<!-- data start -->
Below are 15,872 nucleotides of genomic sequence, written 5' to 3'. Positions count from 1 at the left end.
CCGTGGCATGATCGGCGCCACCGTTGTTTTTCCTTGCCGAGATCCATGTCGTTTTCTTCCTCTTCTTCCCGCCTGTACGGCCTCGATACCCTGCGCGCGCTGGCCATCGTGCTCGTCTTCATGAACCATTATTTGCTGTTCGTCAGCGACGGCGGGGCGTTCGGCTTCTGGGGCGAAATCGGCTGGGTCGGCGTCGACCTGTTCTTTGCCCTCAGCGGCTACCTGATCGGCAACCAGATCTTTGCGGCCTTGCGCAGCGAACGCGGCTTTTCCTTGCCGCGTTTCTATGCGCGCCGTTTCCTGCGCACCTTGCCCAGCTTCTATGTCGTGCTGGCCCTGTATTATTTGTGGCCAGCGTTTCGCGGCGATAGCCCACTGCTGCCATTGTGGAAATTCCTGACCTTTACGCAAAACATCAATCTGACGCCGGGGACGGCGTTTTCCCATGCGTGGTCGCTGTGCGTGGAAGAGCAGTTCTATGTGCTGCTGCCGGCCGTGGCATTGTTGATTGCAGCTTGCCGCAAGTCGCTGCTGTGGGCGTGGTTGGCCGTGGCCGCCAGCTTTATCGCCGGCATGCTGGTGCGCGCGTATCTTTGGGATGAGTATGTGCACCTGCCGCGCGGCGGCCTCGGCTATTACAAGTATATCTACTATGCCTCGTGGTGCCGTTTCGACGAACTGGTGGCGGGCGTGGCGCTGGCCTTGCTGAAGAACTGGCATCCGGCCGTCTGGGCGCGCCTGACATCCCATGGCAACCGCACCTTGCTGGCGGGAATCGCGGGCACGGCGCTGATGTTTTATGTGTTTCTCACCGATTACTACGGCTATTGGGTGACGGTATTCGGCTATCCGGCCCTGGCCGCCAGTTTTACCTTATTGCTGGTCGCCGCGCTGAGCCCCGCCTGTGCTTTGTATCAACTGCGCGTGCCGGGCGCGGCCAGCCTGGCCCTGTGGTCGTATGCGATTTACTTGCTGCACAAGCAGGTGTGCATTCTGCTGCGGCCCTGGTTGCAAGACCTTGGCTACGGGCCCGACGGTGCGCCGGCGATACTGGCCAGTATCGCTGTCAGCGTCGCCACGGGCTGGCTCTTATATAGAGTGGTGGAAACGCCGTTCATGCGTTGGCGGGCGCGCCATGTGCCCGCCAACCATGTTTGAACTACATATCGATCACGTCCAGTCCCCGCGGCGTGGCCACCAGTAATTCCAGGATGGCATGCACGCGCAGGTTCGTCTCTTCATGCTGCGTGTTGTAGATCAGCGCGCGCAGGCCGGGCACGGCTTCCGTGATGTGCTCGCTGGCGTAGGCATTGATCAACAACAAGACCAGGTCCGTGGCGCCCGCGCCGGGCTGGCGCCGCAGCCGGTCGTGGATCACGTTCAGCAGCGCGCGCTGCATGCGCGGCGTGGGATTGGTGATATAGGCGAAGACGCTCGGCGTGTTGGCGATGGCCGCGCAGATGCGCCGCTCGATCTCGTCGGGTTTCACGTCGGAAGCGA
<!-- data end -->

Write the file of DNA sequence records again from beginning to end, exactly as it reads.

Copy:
Below are 15,872 nucleotides of genomic sequence, written 5' to 3'. Positions count from 1 at the left end.
CCGTGGCATGATCGGCGCCACCGTTGTTTTTCCTTGCCGAGATCCATGTCGTTTTCTTCCTCTTCTTCCCGCCTGTACGGCCTCGATACCCTGCGCGCGCTGGCCATCGTGCTCGTCTTCATGAACCATTATTTGCTGTTCGTCAGCGACGGCGGGGCGTTCGGCTTCTGGGGCGAAATCGGCTGGGTCGGCGTCGACCTGTTCTTTGCCCTCAGCGGCTACCTGATCGGCAACCAGATCTTTGCGGCCTTGCGCAGCGAACGCGGCTTTTCCTTGCCGCGTTTCTATGCGCGCCGTTTCCTGCGCACCTTGCCCAGCTTCTATGTCGTGCTGGCCCTGTATTATTTGTGGCCAGCGTTTCGCGGCGATAGCCCACTGCTGCCATTGTGGAAATTCCTGACCTTTACGCAAAACATCAATCTGACGCCGGGGACGGCGTTTTCCCATGCGTGGTCGCTGTGCGTGGAAGAGCAGTTCTATGTGCTGCTGCCGGCCGTGGCATTGTTGATTGCAGCTTGCCGCAAGTCGCTGCTGTGGGCGTGGTTGGCCGTGGCCGCCAGCTTTATCGCCGGCATGCTGGTGCGCGCGTATCTTTGGGATGAGTATGTGCACCTGCCGCGCGGCGGCCTCGGCTATTACAAGTATATCTACTATGCCTCGTGGTGCCGTTTCGACGAACTGGTGGCGGGCGTGGCGCTGGCCTTGCTGAAGAACTGGCATCCGGCCGTCTGGGCGCGCCTGACATCCCATGGCAACCGCACCTTGCTGGCGGGAATCGCGGGCACGGCGCTGATGTTTTATGTGTTTCTCACCGATTACTACGGCTATTGGGTGACGGTATTCGGCTATCCGGCCCTGGCCGCCAGTTTTACCTTATTGCTGGTCGCCGCGCTGAGCCCCGCCTGTGCTTTGTATCAACTGCGCGTGCCGGGCGCGGCCAGCCTGGCCCTGTGGTCGTATGCGATTTACTTGCTGCACAAGCAGGTGTGCATTCTGCTGCGGCCCTGGTTGCAAGACCTTGGCTACGGGCCCGACGGTGCGCCGGCGATACTGGCCAGTATCGCTGTCAGCGTCGCCACGGGCTGGCTCTTATATAGAGTGGTGGAAACGCCGTTCATGCGTTGGCGGGCGCGCCATGTGCCCGCCAACCATGTTTGAACTACATATCGATCACGTCCAGTCCCCGCGGCGTGGCCACCAGTAATTCCAGGATGGCATGCACGCGCAGGTTCGTCTCTTCATGCTGCGTGTTGTAGATCAGCGCGCGCAGGCCGGGCACGGCTTCCGTGATGTGCTCGCTGGCGTAGGCATTGATCAACAACAAGACCAGGTCCGTGGCGCCCGCGCCGGGCTGGCGCCGCAGCCGGTCGTGGATCACGTTCAGCAGCGCGCGCTGCATGCGCGGCGTGGGATTGGTGATATAGGCGAAGACGCTCGGCGTGTTGGCGATGGCCGCGCAGATGCGCCGCTCGATCTCGTCGGGTTTCACGTCGGAAGCGA